Analects of Confucius Book 1: overview

Richard Brown
4 min readFeb 8, 2019


Before you read a single word of the Analects, it is important to understand that the work comprises a collection of conversations and aphorisms rather than a treatise or manifesto. Each of its twenty books features multiple exchanges between multiple characters discussing multiple topics — much like a modern-day social media feed. There are no linear arguments based on carefully marshaled facts that build up to a resounding conclusion. It is left to you, the reader, to pick through the various threads of the text and connect them to the others to build up your overall understanding of the teachings contained in it.

The Analects of Confucius Book 1 introduces many of the core themes of Confucius’s teachings by examining the role of the individual in society and exploring how they can make a positive contribution to it by developing the qualities of a leader (君子/jūnzǐ).

Variously translated as “gentleman”, “man of virtue”, “superior man”, and “exemplary person”, this term refers to someone who has become a pillar of the community as a result of their superior moral character rather than their family lineage or social connections. They act as a role model by setting the right example to others.

Developing the qualities of a leader is an iterative process of self-cultivation that is perfectly encapsulated in the line that Confucius’s disciple Zigong quotes from the Book of Songs in 1.15: “Like carving and polishing stones, like cutting and grinding gems.” The goal is not so much to reach the supreme virtue of goodness (仁/rén), which the disciple Youzi introduces in Chapter 1.12, but to constantly strive to improve yourself as you make your way towards it.

As Confucius hints in 1.1, learning is based on the practical application of core principles rather than merely studying them in books. Indeed, in 1.6 he goes as far as to say that a young man should only study the classics “if he still has energy to spare” after ensuring that he has learned to conduct himself properly in interactions with his parents, elders, and other people of the right standing in society.

The disciple Zixia goes on to argue in 1.7 that he would consider a man with the right moral character to be learned without taking into account his intellectual abilities even if others don’t think so.

Confucius saw the practice of filial devotion (孝/xiào) is at the very core of learning how to be a leader. In 1.11, Confucius spells out the stringent requirements that need to be met: “When the father is alive, observe his son’s intentions. When the father is dead, watch his son’s actions. If after three years he has not deviated from his father’s path, then he may be called a filial son.”

These obligations extend beyond the living. In 1.9, the disciple Zengzi calls on the ruling class to show “proper reverence” to the dead and “the memory of distant ancestors”. Only by living up to these obligations will the ruler ensure that “the people’s virtue is at its highest.”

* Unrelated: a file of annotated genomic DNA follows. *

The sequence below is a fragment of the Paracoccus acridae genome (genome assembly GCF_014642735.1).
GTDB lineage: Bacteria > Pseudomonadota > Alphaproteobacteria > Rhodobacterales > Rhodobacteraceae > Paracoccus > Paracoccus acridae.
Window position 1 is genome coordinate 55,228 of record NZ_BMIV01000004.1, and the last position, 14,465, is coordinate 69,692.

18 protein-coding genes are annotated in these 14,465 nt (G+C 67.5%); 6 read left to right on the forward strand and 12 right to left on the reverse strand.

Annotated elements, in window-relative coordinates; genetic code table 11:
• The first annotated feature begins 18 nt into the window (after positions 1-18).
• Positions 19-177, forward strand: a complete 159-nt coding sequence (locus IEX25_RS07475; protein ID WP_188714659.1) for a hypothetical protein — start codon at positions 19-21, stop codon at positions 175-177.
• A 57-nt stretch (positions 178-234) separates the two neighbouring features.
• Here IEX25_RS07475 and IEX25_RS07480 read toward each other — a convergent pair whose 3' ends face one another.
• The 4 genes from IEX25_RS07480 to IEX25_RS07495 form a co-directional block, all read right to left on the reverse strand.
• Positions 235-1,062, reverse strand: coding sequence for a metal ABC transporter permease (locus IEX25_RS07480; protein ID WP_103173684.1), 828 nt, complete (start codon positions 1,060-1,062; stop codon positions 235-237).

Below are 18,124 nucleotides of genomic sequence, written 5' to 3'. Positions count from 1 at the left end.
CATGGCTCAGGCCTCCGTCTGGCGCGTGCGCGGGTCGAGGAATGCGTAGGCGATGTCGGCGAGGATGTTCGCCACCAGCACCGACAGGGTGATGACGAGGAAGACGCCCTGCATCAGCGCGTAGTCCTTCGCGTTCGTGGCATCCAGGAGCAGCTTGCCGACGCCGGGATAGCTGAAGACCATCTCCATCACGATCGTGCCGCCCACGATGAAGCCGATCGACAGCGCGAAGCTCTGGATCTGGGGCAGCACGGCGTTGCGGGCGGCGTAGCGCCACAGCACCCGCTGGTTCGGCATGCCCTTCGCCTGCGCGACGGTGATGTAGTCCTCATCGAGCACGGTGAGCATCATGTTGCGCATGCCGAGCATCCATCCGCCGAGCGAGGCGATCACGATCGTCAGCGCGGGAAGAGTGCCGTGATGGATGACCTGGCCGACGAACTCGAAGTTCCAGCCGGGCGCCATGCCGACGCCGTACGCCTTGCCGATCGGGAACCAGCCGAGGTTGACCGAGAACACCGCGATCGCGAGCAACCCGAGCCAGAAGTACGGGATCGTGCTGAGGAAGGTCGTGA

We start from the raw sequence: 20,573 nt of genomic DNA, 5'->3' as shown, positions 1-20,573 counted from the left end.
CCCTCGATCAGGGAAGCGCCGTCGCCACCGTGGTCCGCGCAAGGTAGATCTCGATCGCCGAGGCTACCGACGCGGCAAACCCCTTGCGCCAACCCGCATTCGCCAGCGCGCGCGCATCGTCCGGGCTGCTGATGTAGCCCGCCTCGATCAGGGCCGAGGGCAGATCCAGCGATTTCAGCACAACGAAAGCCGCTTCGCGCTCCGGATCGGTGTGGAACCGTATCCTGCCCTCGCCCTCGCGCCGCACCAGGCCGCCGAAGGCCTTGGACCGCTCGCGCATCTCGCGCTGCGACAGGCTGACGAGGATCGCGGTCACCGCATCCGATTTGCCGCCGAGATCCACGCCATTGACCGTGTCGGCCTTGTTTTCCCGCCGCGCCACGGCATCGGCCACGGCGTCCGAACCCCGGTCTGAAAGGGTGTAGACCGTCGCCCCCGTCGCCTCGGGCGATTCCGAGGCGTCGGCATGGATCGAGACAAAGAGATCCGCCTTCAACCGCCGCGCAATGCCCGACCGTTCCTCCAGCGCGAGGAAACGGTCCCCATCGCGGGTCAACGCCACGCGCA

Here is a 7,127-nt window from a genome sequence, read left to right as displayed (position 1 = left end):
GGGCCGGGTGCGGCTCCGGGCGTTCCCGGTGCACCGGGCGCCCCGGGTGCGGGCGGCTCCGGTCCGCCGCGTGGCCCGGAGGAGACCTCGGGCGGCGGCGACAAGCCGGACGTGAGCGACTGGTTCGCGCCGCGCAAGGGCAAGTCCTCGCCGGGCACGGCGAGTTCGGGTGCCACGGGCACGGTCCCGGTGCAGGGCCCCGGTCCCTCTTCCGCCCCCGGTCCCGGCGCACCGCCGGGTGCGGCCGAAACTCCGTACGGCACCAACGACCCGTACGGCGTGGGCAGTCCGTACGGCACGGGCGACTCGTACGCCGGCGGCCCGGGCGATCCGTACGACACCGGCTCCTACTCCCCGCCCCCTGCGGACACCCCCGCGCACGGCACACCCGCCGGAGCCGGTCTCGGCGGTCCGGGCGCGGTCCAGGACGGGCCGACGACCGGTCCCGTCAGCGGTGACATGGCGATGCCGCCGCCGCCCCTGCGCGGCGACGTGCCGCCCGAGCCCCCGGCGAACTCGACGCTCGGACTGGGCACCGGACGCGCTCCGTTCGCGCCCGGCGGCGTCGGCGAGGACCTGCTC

In addition to his parents and ancestors, an aspiring leader must also learn to show due respect to his elders both inside and outside his family, and his ruler. Although Confucius encourages him to “love everyone” in 1.6, he immediately adds that he should only “develop close relationships with good people.”

Book 1 also briefly touches upon some of the core values that an aspiring leader should live up to. Goodness (仁/rén) comes in right at the top. This is followed by ritual (禮/), a combination of elaborate ceremonies and unwritten rules of behavior that govern smooth interactions between people and ensure a stable society, and rightness (義/), which is sometimes translated as propriety, and trustworthiness (信/xìn). In 1.13, Youzi provides a short explanation of how this hierarchy of values works.

Confucius isn’t afraid to mix blunt language in with his moral guidance. In 1.14, he says: “A leader eats without filling their stomach” and “chooses a home without demanding comfort”. He is also keen to provide practical advice to leaders, recommending in 1.5: “The way to rule a thousand-chariot state is to devote yourself to its affairs and fulfill your commitments; be economical in expenditure and love your people; and mobilize the common people for labor at the right times of the year.”

Book 1 concludes on the same note as it starts, with Confucius emphasizing the point that a leader should follow the right path without worrying about what others might think of them. If they focus on that, all the other leadership qualities that are mentioned will fall naturally into place.



Richard Brown

I live in Taiwan and am interested in exploring what ancient Chinese philosophy can tell us about technology and the rise of modern China.